A: Yes, with sufficient preparation. The key here is to prove that the new business is sound and viable and there is a bona fide job offer. Based on our experience, as long as you have sufficient funds to start the business operations, lease an office space, perform services in the beginning and pay yourself and other employees’ salaries, it should be considered as sufficient funding by USCIS. In addition, you need to prove that you are not hired to do administrative, sales or clerical work which does not qualify for H-1B.

For start-up H-1Bs, in addition to documents required in regular H-1Bs, you may also consider providing:

  • Articles of Incorporation/Organization
  • Bylaws/Operating Agreement
  • EIN proof
  • Organization/Incorporation Minutes
  • Business Licenses
  • Lease for business premises
  • Bank statements showing startup funding, wire transfers or tax returns
  • Photographs of the facilities to show sufficient production space to accommodate the work of H-1B employee
  • Proposed Organizational Chart of the business with the list of positions the company is planning to recruit for and the educational requirements
  • Business Plans
  • Contracts or other proof of projects the business is planning to engage in
  • Marketing Plans, brochures and other documentation of the services to be performed/products to be distributed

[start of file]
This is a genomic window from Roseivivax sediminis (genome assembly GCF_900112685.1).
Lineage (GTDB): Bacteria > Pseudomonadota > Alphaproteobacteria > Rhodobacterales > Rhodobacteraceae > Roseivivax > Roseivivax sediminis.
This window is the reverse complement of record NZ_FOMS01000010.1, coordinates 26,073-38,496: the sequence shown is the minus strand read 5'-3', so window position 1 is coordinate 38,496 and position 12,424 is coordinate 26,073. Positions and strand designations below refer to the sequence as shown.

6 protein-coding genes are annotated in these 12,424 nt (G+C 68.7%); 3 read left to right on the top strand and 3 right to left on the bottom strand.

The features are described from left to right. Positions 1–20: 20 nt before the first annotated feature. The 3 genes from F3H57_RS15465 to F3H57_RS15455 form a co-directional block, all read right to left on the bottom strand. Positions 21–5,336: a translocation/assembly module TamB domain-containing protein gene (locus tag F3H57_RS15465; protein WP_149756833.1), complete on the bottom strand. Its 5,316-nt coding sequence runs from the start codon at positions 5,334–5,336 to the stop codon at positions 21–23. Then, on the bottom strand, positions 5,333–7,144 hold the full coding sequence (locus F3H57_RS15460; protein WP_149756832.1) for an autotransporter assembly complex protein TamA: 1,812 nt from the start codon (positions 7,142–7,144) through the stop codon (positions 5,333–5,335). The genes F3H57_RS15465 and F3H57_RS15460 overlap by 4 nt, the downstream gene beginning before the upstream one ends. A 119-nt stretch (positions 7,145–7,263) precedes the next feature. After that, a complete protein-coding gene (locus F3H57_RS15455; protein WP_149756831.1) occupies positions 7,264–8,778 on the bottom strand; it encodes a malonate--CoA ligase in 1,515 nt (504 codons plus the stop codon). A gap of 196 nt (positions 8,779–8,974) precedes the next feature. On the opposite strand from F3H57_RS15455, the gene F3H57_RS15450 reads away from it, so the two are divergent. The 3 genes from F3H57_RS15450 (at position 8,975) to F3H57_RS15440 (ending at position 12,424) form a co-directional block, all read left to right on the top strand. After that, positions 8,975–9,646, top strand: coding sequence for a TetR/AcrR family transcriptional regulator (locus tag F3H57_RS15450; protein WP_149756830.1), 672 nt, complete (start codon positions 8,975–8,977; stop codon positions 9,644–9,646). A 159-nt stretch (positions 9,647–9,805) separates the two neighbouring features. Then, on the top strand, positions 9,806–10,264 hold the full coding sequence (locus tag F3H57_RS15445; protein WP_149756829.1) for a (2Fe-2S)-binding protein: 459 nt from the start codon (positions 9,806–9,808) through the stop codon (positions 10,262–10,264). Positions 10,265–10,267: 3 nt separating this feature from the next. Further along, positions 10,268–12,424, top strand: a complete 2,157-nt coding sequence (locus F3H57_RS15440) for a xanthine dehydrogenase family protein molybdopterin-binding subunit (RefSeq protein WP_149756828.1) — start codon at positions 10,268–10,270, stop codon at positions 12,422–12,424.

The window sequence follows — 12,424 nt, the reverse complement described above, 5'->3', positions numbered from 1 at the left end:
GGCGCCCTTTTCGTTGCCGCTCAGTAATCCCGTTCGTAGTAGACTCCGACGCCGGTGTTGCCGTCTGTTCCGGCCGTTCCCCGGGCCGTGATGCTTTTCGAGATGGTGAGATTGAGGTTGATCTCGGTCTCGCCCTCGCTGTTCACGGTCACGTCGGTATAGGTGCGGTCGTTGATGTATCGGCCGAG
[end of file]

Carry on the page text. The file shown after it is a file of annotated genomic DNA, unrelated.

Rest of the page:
Q: Who can apply for Fiancé visa?

A: Anyone that has a fiancé (e) who is already a U.S. citizen or lawful permanent resident. You must also show that:

  • You intend to marry within 90 days of your fiancé(e) entering the United States;
  • You and your fiancé(e) are both free to marry and any previous marriages must have been legally terminated by divorce, death, or annulment; and
  • You met each other, in person, at least once within 2 years of filing your petition, unless the requirement to meet would violate foreign culture or would result in extreme hardship.

Q: How to apply for Fiancé visa?

A: There are two steps. First, you file your Fiancé visa application I-129F with USCIS. After your fiancé visa application is approved by the USCIS in the United States, it is then forwarded to the U.S. embassy in your home country for final processing. The Consular processing procedures are different from country to country. If your marriage takes place within 90 days of your arrival in the U.S., you must file an Application for Adjustment of Status (Form I-485) that will provide you with conditional permanent residence status. This status is valid for two years. After two years, you can file a I-751 application to remove this conditional status and give you permanent residency status.

Q: What are the consular processing procedures of the U.S. embassy in China regarding your Fiancé visa application?

A: For Chinese Nationals, the US embassy in Guangzhou is in charge of all fiancé visa cases for China. Starting October 2013, all fiancé visa applicants are required to complete the DS-160 form. At the interview, you need to bring the confirmation page of your DS-160 form, passport, 2 passport photographs, original/certified birth certificate, marital status certificate, police certificate, sealed medical examination report, court and prison record, military record if applies, affidavit of support (I-134) and evidence of income, evidence of relationship, detailed resume, visa extension notice, records of previous immigration proceedings, and visa application fee. All documents not in English must be accompanied by certified English translations.

We strongly advise you not to give up your job, dispose property, or buy plane tickets until you actually receive your visa, because even if the Consulate determines that you are eligible for a visa, issuance can be delayed for a variety of reasons.